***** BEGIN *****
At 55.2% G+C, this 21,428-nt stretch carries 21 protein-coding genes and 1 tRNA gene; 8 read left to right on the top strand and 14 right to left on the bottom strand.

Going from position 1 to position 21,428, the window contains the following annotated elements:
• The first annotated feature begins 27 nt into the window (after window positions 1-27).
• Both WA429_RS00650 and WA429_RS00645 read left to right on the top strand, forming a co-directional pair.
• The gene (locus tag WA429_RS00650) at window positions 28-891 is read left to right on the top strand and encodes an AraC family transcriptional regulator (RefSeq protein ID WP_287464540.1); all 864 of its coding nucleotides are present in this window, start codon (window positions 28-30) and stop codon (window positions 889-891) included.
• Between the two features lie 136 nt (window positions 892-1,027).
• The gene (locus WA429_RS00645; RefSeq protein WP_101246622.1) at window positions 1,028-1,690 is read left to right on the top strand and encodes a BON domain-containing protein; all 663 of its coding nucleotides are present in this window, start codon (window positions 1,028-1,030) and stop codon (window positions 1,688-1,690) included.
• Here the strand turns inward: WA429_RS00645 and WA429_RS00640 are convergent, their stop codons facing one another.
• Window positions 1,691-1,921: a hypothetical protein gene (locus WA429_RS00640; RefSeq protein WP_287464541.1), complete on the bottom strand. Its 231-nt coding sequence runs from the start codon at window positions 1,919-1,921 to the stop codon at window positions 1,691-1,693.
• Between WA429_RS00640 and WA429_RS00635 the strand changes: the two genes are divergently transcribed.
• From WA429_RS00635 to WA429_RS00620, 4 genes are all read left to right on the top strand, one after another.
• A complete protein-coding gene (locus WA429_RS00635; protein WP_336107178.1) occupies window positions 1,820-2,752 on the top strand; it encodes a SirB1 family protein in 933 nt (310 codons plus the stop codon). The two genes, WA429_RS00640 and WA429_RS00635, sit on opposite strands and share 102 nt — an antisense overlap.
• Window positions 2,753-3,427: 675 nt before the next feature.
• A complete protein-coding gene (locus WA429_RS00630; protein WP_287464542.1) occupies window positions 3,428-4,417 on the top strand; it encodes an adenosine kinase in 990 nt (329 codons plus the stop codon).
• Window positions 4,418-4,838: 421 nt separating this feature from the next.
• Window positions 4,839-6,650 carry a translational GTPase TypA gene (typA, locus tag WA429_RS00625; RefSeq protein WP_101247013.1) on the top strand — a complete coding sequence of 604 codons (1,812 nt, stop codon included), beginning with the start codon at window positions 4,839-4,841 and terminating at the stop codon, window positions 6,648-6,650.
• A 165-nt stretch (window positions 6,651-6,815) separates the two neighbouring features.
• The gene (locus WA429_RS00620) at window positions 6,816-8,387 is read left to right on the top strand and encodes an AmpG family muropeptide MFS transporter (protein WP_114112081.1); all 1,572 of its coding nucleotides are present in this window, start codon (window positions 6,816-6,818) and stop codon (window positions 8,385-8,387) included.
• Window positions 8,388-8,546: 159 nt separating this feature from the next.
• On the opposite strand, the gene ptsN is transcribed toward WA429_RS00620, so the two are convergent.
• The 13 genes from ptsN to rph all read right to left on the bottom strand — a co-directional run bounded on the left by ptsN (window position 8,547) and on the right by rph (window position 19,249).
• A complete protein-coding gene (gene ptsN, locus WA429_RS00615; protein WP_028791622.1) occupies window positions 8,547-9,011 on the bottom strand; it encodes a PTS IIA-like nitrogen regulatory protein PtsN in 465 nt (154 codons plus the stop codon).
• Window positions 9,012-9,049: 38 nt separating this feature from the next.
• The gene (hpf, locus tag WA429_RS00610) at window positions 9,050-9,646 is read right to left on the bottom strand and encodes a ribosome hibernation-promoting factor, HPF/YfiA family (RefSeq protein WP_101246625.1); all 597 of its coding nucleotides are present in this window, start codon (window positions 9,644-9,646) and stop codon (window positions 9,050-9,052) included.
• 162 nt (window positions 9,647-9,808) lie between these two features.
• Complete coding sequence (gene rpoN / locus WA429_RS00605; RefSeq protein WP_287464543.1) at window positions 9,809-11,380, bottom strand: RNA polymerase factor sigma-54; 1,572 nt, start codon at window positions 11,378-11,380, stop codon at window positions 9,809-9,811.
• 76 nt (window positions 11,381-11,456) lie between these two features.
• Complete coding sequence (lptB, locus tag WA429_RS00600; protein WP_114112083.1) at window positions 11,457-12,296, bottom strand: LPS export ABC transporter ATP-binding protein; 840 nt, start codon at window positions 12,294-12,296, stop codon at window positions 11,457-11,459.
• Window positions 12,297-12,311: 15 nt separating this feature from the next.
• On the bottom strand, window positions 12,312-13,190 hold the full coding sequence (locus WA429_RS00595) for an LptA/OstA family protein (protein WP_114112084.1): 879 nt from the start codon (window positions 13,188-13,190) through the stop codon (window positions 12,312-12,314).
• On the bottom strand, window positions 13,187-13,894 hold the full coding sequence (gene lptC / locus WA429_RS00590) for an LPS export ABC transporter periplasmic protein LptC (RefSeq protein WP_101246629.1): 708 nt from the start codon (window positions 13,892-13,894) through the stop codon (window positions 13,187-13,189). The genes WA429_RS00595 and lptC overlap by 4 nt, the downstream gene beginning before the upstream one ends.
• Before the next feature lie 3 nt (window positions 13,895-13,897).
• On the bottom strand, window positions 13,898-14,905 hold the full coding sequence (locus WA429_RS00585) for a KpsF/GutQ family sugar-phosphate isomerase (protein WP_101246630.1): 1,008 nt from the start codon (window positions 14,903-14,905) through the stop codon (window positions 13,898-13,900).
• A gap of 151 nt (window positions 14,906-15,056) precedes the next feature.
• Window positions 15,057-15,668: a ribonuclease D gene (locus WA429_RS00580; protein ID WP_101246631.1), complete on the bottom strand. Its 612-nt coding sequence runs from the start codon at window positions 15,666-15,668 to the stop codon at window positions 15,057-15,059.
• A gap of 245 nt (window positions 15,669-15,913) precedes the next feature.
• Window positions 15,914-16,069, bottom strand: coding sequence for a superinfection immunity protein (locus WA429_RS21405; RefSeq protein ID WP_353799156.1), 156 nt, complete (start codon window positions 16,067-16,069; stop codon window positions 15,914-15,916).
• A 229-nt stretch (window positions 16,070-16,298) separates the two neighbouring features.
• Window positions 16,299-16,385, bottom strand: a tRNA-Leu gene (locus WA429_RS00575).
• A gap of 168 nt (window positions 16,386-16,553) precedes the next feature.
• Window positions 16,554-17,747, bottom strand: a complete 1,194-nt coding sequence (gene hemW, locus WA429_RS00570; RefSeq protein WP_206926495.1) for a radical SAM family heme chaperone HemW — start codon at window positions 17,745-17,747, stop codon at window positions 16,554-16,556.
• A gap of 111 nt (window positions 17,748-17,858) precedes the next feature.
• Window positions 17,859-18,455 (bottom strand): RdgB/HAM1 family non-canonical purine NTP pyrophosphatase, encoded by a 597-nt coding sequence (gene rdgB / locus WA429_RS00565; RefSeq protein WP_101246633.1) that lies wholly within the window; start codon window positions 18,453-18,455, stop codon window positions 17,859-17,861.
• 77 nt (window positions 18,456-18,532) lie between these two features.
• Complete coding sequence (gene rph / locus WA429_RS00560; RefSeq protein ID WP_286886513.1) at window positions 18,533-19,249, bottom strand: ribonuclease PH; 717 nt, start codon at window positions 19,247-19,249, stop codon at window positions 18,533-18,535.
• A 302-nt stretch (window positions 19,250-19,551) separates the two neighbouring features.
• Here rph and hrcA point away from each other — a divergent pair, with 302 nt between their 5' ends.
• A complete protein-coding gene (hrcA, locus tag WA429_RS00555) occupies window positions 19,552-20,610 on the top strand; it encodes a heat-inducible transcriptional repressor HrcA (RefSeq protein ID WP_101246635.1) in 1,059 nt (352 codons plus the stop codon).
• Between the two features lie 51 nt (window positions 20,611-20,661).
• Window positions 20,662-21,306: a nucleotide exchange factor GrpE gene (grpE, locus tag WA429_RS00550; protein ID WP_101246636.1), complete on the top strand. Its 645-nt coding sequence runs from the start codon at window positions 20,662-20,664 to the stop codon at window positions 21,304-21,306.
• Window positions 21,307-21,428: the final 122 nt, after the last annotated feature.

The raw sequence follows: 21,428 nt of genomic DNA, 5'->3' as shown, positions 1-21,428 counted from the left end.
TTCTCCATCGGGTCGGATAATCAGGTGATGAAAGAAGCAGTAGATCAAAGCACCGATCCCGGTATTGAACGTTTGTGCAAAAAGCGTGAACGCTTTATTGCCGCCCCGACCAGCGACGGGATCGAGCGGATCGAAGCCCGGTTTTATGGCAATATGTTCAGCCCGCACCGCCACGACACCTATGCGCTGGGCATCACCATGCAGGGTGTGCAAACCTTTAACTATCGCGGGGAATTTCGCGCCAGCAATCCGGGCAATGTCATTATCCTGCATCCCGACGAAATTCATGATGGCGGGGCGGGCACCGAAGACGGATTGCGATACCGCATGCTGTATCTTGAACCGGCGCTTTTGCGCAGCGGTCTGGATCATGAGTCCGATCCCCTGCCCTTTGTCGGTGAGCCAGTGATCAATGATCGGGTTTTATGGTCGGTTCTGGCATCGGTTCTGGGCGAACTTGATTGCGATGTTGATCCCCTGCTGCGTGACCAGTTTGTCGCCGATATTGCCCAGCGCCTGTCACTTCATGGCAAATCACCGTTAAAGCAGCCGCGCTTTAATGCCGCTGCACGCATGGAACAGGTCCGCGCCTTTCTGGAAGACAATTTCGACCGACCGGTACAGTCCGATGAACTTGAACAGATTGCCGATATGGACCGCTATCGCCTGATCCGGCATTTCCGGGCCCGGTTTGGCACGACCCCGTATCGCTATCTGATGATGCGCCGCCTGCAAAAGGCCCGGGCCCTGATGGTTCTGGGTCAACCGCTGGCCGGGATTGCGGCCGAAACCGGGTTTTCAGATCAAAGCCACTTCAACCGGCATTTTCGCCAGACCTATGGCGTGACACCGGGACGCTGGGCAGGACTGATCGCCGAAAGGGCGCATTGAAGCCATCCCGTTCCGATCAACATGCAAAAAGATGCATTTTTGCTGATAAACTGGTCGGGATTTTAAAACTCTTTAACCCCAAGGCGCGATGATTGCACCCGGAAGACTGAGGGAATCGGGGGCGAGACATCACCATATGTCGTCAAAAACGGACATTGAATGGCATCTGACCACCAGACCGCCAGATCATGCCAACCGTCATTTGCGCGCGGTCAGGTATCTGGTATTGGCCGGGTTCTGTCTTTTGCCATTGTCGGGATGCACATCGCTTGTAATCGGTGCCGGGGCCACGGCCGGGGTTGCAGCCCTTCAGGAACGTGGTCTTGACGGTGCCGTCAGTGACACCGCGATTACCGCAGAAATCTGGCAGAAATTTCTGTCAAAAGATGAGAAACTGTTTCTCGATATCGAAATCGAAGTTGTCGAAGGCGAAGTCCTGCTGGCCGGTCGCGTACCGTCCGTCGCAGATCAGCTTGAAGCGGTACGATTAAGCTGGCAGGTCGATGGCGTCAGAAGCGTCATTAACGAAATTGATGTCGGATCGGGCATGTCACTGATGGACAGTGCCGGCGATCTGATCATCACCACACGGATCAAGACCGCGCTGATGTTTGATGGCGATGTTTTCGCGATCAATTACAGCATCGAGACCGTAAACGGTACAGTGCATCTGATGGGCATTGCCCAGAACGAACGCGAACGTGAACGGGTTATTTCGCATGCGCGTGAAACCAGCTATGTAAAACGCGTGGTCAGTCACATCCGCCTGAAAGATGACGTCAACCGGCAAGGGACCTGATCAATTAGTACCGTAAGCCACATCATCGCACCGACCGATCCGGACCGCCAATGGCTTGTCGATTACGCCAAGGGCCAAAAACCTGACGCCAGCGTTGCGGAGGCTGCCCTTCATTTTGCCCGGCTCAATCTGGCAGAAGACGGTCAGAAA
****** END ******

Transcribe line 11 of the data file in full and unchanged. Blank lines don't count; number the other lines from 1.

• From WA429_RS00635 to WA429_RS00620, 4 genes are all read left to right on the top strand, one after another.